USA Snowboard team member Robbie Burns, who is from Mount Shasta and is a 2009 Mount Shasta High grad, captured his first USASA Nationals Gold Medals in both the slalom and giant slalom event on April 1 and 2. Tess Weathers, also from Mount Shasta. captured gold medals in the Master Women’s Division for slalom and giant slalom.

Three snowboarders with Mount Shasta ties took top honors recently at the USASA Nationals at Copper Mountain in Colorado.

USA Snowboard team member Robbie Burns, who is from Mount Shasta and is a 2009 Mount Shasta High grad, captured his first USASA Nationals Gold Medals in both the slalom and giant slalom event on April 1 and 2. Tess Weathers, also from Mount Shasta. captured gold medals in the Master Women’s Division for slalom and giant slalom. Tess and Robbie both competed individually at Nationals. Weathers, a 2002 Mount Shasta High graduate, was the national collegiate champion for two years while at UC Davis. She is now a Civil Engineering Professor at Chabot College.

The NorCal Carvers team, comprised of high school and ex-high school racers from the north state region pulled in eight more medals in the competition. This included Tate Harkness of Mount Shasta. She led the way with gold medals in slalom and giant slalom last week and in the boarder cross event in the junior women category on Monday. A junior at Mount Shasta High School, she Harkness was the California State High School Champion in 2017, and took second place in 2018.

In a press release Burns said winning was “a little bit like a dream ... I’ve been coming to USASA Nationals for 14 years now and this is the first time I’ve made it on to the top step and took first place, so it’s amazing. I had some of my best friends at the top of the course supporting me, and my family still here supporting me 14 years in ... it’s awesome.”

“There’s definitely an element of self-efficacy in my win today,” Burns added. “That’s something that we try and instill in every kid that comes through USASA, is that belief in yourself that you can accomplish whatever you set out to.”

“No matter where you’re at in your progression you always have the opportunity to win, and that’s maybe the funnest part about it,” Burns added.

When asked to reflect upon what the USASA has meant to him throughout his snowboard career, Burns had this to say: “USASA has truly been a blessing in my life. It’s been so much fun to be a part of it ever since I was a kid. The reason this community is so great is because it’s built upon families from all across the United States. Those families make up the volunteers, they make up the coaches, they make up the directors, and when we come out to nationals we get to see that family in action. It’s built on family and the most important thing is fun, and that’s the future of our sport. Together we’re a force, and it’s just been growing. I think Chuck would be proud.”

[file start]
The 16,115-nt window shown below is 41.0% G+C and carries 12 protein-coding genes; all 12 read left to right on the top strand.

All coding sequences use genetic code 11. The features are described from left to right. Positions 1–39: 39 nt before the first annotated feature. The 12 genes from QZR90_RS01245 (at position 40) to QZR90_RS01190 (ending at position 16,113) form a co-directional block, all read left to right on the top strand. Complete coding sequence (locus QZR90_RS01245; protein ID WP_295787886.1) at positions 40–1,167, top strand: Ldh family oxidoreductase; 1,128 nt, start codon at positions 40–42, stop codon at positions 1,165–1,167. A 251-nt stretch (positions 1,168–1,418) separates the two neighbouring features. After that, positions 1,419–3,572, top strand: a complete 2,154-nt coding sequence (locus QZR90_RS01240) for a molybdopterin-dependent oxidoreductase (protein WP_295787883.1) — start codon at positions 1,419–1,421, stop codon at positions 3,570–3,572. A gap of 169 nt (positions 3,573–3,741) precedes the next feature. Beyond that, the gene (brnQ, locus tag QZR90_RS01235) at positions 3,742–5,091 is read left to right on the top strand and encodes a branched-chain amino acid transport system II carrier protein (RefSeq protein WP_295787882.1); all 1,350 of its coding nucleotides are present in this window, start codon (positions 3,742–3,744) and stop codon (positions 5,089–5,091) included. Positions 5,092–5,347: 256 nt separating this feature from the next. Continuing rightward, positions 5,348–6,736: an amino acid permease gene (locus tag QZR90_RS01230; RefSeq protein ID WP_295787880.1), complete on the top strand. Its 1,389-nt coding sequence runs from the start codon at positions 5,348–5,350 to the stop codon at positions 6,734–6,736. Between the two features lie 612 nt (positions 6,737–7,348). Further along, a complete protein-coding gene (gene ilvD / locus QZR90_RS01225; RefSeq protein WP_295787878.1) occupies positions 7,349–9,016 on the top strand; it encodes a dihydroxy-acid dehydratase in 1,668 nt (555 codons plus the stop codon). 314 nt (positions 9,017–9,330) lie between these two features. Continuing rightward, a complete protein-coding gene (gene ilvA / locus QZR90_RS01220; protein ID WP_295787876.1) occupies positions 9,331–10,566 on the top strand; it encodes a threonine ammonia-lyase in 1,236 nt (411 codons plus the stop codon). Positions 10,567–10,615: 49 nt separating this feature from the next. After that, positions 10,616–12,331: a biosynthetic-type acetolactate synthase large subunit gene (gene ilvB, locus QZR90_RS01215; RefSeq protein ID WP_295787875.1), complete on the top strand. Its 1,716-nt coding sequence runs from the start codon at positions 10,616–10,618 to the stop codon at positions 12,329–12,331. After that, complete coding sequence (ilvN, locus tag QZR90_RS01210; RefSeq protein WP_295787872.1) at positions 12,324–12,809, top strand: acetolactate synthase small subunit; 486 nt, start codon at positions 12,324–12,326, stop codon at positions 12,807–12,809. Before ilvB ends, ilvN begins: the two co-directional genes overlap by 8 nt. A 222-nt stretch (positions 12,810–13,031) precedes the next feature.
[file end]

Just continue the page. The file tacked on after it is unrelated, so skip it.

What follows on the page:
On April 2 in the giant slalom, Burns proved once again his mastery of the Copper Mountain venue, as he kept the momentum from his giant slalom victory on Monday rolling right into Tuesday’s race where he once again claimed top spot.

“I wish I could say I was hanging around to celebrate with all these beautiful people, but I’ve gotta go back to work tonight. 11 p.m. to 7 a.m. tomorrow morning ... not really looking forward to it” said Burns, who works as a nighttime security guard to fund his riding. “But, to win double gold here at Nationals this year, a lot of things had to go right. There was a little bit of a smaller group this year, a few less athletes, but that almost makes it so people think maybe I should win. But in our sport, anybody can win it on any given day. So when I get in the start gate against Everett (McEwan) or one of these young kids who are gunning hard, I look at it like, I’ve got my head out there and they’re just ready to take it off. It’s a different sort of intimidating.”

“To win both titles this year, it’s really special,” Burns continued. “I’ve had a lot of people reach out, and that’s a testament to the overwhelming support from this community. My heart’s full and I can’t wait to be back at the USASAs and do it again next year.”

Burns’ double gold performance almost didn’t happen, after a crash the previous week resulted in his goggles smashing into his face and opening up a deep cut near his eye.

“I actually called Zippy (Neil) last week and told her I wasn’t going to be racing this week,” Burns explained, “but a bunch of people were like, ‘Hey, the snow’s really good at Copper right now. Just go out there and feel the snow,’ so I said okay and on Sunday I took some runs with my team and thought, ‘Okay, my head feels good, my eye doesn’t hurt, let’s do this.’ It’s weird how it all works. I wasn’t even planning on racing, but I turned it around and I did race and it’s just been a wonderful experience here, like always.”

Brice Harkness, Tate’s younger brother and a freshman at Mount Shasta High School, also competed and took ninth in the SkierCross event.

The tournament brings in nearly 2,000 racers from all over the country, and this was the best medal performance the northstate has had in the history of the event.